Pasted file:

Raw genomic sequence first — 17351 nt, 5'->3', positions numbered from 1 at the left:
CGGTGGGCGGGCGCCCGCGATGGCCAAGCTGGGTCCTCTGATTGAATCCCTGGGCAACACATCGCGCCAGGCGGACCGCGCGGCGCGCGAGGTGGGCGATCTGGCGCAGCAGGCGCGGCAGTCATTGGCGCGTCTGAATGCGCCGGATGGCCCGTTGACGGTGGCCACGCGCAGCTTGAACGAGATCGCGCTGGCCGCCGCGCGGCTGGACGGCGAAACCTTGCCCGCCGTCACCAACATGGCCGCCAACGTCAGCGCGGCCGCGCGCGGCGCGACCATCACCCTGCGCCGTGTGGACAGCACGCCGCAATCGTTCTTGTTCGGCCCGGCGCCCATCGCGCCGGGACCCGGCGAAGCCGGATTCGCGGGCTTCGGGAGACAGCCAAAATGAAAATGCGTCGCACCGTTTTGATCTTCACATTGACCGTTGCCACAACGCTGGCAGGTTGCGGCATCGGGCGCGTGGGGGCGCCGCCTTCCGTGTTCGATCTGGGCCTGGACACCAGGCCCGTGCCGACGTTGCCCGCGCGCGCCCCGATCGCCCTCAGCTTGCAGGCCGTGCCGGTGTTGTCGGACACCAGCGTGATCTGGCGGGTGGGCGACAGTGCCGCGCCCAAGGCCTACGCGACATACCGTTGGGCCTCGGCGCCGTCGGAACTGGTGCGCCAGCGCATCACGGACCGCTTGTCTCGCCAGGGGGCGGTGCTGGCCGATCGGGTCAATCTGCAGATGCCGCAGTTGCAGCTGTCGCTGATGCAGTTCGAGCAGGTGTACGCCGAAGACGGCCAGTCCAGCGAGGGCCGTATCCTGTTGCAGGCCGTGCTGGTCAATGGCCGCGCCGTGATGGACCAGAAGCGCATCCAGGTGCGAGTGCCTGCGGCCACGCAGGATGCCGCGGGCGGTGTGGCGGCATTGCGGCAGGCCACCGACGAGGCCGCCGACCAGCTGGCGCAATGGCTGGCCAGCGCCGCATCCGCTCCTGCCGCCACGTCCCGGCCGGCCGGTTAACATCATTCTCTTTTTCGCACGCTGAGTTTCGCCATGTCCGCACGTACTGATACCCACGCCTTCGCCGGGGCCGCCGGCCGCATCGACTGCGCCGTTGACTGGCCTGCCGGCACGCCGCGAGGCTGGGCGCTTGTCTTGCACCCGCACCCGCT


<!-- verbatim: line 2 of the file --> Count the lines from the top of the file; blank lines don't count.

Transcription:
CGGTGGGCGGGCGCCCGCGATGGCCAAGCTGGGTCCTCTGATTGAATCCCTGGGCAACACATCGCGCCAGGCGGACCGCGCGGCGCGCGAGGTGGGCGATCTGGCGCAGCAGGCGCGGCAGTCATTGGCGCGTCTGAATGCGCCGGATGGCCCGTTGACGGTGGCCACGCGCAGCTTGAACGAGATCGCGCTGGCCGCCGCGCGGCTGGACGGCGAAACCTTGCCCGCCGTCACCAACATGGCCGCCAACGTCAGCGCGGCCGCGCGCGGCGCGACCATCACCCTGCGCCGTGTGGACAGCACGCCGCAATCGTTCTTGTTCGGCCCGGCGCCCATCGCGCCGGGACCCGGCGAAGCCGGATTCGCGGGCTTCGGGAGACAGCCAAAATGAAAATGCGTCGCACCGTTTTGATCTTCACATTGACCGTTGCCACAACGCTGGCAGGTTGCGGCATCGGGCGCGTGGGGGCGCCGCCTTCCGTGTTCGATCTGGGCCTGGACACCAGGCCCGTGCCGACGTTGCCCGCGCGCGCCCCGATCGCCCTCAGCTTGCAGGCCGTGCCGGTGTTGTCGGACACCAGCGTGATCTGGCGGGTGGGCGACAGTGCCGCGCCCAAGGCCTACGCGACATACCGTTGGGCCTCGGCGCCGTCGGAACTGGTGCGCCAGCGCATCACGGACCGCTTGTCTCGCCAGGGGGCGGTGCTGGCCGATCGGGTCAATCTGCAGATGCCGCAGTTGCAGCTGTCGCTGATGCAGTTCGAGCAGGTGTACGCCGAAGACGGCCAGTCCAGCGAGGGCCGTATCCTGTTGCAGGCCGTGCTGGTCAATGGCCGCGCCGTGATGGACCAGAAGCGCATCCAGGTGCGAGTGCCTGCGGCCACGCAGGATGCCGCGGGCGGTGTGGCGGCATTGCGGCAGGCCACCGACGAGGCCGCCGACCAGCTGGCGCAATGGCTGGCCAGCGCCGCATCCGCTCCTGCCGCCACGTCCCGGCCGGCCGGTTAACATCATTCTCTTTTTCGCACGCTGAGTTTCGCCATGTCCGCACGTACTGATACCCACGCCTTCGCCGGGGCCGCCGGCCGCATCGACTGCGCCGTTGACTGGCCTGCCGGCACGCCGCGAGGCTGGGCGCTTGTCTTGCACCCGCACCCGCT